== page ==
The cause of the barn fire, plus a few others this weekend, are still under investigation, Exner added.

That includes the cause of an attached garage fire, which was destroyed at around 6 a.m. Monday morning in the 25500-block of 130th Avenue.

Firefighters arrived to discover “heavy fire showing,” forcing them to concentrate their initial efforts on knocking down the flames from the outside.

It, too, is believed to be “accidental in nature,” Exner said, noting it’s still under investigation.

Everyone in the house was evacuated, and no one was injured.

The blaze caused significant damage to the garage and “heavy smoke” damage to the rest of the older house, Exner concluded. He’s not expecting the occupants to move back in too soon.

There were also numerous fire-related calls on Sunday, including one involving a dryer and another involving a car.

Plus, another garage fire pulled fire crews out just before lunch on Sunday, this one in the 22100-block of 126th Avenue. This one was not as severe.

In this case, a fire had started in a ballast and spread into the joists in the ceiling. When firefighters arrived they could see light smoke showing from the garage, and like the townhouse fire, an occupant in the home had attempted to extinguished it before emergency crews arrived.

Again, as was the case in Monday’s downtown blaze, the homeowner suffered smoke inhalation while trying to put out the fire. But he was treated on scene, and did not require hospitalization, Exner said.

Damage was minimal and fire crews assisted in clean up, using fans to help ventilate smoke from the garage and the rest of the house.

While teams were deployed to the ballast incident, another call came in for a crash in the 12400-block of 240th Street.

In that case, a vehicle went off the road and smashed into a pole, severing the pole and causing it to collapse onto the car.

Fortunately, Exner said, it was not a hydro pole and the driver was able to get out of the vehicle on their own, before teams arrived.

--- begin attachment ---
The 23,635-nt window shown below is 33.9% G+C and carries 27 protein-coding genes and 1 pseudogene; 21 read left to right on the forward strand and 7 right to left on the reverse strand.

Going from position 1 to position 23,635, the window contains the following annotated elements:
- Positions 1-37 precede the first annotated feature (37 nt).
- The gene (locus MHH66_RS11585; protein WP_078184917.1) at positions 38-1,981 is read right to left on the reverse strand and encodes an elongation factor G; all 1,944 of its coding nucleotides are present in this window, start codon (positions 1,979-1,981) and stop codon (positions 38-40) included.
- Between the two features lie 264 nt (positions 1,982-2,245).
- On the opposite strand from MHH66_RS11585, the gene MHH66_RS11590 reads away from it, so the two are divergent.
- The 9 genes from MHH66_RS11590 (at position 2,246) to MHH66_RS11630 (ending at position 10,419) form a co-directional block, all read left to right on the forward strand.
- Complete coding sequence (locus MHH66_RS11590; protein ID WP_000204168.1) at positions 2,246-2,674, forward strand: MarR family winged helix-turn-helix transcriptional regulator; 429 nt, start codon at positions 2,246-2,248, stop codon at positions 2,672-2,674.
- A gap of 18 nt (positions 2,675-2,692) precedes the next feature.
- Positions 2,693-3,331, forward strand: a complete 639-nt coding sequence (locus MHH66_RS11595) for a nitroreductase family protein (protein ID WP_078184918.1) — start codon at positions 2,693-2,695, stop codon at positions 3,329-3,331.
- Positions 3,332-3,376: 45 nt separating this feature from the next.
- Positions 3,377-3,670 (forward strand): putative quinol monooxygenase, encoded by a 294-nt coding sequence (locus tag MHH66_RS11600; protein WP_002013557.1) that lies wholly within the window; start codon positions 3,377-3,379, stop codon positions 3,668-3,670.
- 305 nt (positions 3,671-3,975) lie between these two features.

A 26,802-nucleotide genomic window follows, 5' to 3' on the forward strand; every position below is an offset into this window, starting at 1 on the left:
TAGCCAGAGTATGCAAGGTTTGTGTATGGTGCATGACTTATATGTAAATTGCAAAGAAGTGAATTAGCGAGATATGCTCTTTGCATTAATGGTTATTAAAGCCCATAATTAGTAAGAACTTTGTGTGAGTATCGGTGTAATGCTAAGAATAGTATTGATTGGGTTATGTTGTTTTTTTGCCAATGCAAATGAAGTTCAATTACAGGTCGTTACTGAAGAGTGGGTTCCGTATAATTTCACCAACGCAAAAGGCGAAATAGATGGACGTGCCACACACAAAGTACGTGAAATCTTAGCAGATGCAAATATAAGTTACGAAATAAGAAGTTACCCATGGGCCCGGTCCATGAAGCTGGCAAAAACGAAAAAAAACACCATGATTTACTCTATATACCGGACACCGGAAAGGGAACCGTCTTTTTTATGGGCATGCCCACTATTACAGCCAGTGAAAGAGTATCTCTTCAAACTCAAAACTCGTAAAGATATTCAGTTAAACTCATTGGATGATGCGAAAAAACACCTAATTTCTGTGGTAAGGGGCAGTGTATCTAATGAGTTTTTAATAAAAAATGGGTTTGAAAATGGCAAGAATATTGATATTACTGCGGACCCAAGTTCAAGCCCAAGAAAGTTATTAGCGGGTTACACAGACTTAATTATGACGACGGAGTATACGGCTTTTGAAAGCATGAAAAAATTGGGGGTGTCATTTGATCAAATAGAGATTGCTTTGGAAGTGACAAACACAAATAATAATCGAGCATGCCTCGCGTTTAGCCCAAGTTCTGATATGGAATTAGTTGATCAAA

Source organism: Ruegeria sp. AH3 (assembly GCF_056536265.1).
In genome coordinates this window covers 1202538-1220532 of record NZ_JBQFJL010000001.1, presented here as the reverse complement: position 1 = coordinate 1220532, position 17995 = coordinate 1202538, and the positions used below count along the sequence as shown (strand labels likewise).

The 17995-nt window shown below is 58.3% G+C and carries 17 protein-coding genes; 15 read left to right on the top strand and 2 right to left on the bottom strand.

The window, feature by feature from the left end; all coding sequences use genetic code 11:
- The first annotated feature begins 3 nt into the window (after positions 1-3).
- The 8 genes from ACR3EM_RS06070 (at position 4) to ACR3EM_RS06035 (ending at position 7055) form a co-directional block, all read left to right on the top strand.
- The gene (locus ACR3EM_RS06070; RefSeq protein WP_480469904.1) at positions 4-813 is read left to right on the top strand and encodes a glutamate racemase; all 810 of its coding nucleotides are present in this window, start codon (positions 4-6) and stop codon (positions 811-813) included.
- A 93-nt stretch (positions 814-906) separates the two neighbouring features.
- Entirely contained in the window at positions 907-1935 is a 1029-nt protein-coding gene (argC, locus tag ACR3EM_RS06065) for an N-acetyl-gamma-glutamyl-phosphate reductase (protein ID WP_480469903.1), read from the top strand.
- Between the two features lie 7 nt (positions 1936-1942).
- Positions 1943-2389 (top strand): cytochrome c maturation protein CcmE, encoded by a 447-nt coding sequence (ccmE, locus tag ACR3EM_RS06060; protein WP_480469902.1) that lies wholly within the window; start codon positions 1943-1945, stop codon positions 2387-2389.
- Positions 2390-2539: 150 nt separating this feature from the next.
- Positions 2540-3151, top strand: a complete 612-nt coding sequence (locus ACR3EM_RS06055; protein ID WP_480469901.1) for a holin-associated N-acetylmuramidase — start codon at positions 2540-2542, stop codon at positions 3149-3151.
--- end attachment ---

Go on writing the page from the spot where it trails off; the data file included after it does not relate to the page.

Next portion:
Admittedly, this busy long weekend did cause “a real stretch on resources,” Exner said, noting that paid-on-call members were required to augment the three full-time teams already on duty.

“We had to page out quite a few people, as well,” he added, commenting further on the higher than normal volume of calls.

“Typically in Maple Ridge, our weekends are usually quite quiet in nature… we don’t usually have a lot of heavy calls on long weekends. But this time we certainly did.”

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Fire crews were mopping up Monday morning, after battling the third blaze in 12 hours. (Curtis Kreklau/South Fraser News Service)

Fire crews were mopping up Monday morning, after battling the third blaze in 12 hours. (Curtis Kreklau/South Fraser News Service)

Fire crews were mopping up Monday morning, after battling the third blaze in 12 hours. (Curtis Kreklau/South Fraser News Service)

Fire crews were mopping up Monday morning, after battling the third blaze in 12 hours. (Curtis Kreklau/South Fraser News Service)

Fire crews were mopping up Monday morning, after battling the third blaze in 12 hours. (Curtis Kreklau/South Fraser News Service)

Fire crews were mopping up Monday morning, after battling the third blaze in 12 hours. (Curtis Kreklau/South Fraser News Service)

Fire crews were mopping up Monday morning, after battling the third blaze in 12 hours. (Curtis Kreklau/South Fraser News Service)

Fire crews were mopping up Monday morning, after battling the third blaze in 12 hours. (Curtis Kreklau/South Fraser News Service)

Fire crews were mopping up Monday morning, after battling the third blaze in 12 hours. (Curtis Kreklau/South Fraser News Service)

Fire crews were mopping up Monday morning, after battling the third blaze in 12 hours. (Curtis Kreklau/South Fraser News Service)